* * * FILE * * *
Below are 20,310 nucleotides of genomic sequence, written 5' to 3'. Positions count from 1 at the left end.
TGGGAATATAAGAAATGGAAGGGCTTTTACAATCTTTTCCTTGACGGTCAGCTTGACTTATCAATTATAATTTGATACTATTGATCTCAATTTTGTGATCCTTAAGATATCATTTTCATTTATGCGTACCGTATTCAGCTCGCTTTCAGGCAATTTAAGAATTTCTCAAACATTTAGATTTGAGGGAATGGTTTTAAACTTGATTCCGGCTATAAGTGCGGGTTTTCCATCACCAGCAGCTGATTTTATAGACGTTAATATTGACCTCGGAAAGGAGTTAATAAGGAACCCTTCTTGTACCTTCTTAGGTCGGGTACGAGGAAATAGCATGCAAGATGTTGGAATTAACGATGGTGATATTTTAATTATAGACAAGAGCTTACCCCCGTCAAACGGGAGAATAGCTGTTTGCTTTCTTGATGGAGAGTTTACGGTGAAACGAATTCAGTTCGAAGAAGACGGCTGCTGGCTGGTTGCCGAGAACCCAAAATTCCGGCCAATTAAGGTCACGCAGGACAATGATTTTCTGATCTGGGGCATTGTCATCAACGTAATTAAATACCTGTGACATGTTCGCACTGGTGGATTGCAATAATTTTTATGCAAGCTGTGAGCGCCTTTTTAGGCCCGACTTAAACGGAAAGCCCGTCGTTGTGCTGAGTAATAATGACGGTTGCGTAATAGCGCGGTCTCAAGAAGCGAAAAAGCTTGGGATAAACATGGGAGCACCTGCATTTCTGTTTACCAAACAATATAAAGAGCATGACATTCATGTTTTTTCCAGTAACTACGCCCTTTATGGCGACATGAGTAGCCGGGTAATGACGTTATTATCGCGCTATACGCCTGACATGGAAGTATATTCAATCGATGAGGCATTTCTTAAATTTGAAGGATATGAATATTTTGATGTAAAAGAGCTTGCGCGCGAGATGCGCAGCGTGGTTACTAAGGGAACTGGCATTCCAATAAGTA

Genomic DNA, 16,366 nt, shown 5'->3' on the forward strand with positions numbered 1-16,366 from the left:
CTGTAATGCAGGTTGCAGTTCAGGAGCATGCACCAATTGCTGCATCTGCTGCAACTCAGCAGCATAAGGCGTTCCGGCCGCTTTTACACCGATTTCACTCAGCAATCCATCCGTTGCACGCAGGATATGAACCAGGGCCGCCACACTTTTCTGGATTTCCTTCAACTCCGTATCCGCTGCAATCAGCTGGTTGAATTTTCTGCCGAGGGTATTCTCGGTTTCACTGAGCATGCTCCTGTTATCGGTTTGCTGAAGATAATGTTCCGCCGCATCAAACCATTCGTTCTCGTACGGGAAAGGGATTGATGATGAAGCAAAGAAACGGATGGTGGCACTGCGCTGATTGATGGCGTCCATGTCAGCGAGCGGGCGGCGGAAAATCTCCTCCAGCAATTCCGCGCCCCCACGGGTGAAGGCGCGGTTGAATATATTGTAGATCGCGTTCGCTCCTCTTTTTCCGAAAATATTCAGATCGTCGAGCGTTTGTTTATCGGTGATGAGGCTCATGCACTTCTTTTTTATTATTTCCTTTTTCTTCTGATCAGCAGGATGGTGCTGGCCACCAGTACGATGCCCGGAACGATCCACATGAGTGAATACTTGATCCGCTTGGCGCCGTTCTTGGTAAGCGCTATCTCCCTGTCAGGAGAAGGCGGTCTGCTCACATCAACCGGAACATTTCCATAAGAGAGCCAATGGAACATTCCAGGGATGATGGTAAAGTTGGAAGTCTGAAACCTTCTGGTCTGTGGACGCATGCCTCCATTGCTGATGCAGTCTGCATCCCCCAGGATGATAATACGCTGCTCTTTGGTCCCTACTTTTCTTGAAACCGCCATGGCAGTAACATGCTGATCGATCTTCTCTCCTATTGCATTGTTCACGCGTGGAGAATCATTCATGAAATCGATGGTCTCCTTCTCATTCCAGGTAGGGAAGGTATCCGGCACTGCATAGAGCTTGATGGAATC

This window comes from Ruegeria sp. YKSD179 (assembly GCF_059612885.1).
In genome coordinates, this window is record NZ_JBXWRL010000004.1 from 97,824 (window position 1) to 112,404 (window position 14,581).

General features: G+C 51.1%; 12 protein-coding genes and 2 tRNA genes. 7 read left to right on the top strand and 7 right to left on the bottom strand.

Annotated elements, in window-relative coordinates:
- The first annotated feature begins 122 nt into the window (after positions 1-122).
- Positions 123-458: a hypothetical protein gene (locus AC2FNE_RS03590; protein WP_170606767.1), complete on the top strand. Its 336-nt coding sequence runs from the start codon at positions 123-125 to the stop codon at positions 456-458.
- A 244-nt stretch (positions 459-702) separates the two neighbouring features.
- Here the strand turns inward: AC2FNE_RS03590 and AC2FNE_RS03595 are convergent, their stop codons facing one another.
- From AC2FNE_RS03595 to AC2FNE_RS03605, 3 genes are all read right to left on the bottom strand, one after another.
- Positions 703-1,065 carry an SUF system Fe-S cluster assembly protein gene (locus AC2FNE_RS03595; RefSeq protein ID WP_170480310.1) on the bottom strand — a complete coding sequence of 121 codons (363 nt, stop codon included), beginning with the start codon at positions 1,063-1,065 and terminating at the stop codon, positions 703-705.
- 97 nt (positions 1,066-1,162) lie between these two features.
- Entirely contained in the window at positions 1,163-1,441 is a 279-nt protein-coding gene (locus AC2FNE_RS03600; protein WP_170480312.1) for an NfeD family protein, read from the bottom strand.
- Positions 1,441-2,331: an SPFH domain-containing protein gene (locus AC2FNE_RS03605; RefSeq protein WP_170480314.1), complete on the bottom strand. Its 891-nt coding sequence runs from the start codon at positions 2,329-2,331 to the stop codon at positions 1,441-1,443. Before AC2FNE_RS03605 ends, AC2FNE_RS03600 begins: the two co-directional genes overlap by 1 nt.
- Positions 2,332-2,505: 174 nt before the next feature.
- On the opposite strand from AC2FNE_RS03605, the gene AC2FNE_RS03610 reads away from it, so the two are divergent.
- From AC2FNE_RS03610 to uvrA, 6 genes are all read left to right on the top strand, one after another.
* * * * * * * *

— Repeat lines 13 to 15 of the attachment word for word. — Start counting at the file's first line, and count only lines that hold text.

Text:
- From AC2FNE_RS03595 to AC2FNE_RS03605, 3 genes are all read right to left on the bottom strand, one after another.
- Positions 703-1,065 carry an SUF system Fe-S cluster assembly protein gene (locus AC2FNE_RS03595; RefSeq protein ID WP_170480310.1) on the bottom strand — a complete coding sequence of 121 codons (363 nt, stop codon included), beginning with the start codon at positions 1,063-1,065 and terminating at the stop codon, positions 703-705.
- 97 nt (positions 1,066-1,162) lie between these two features.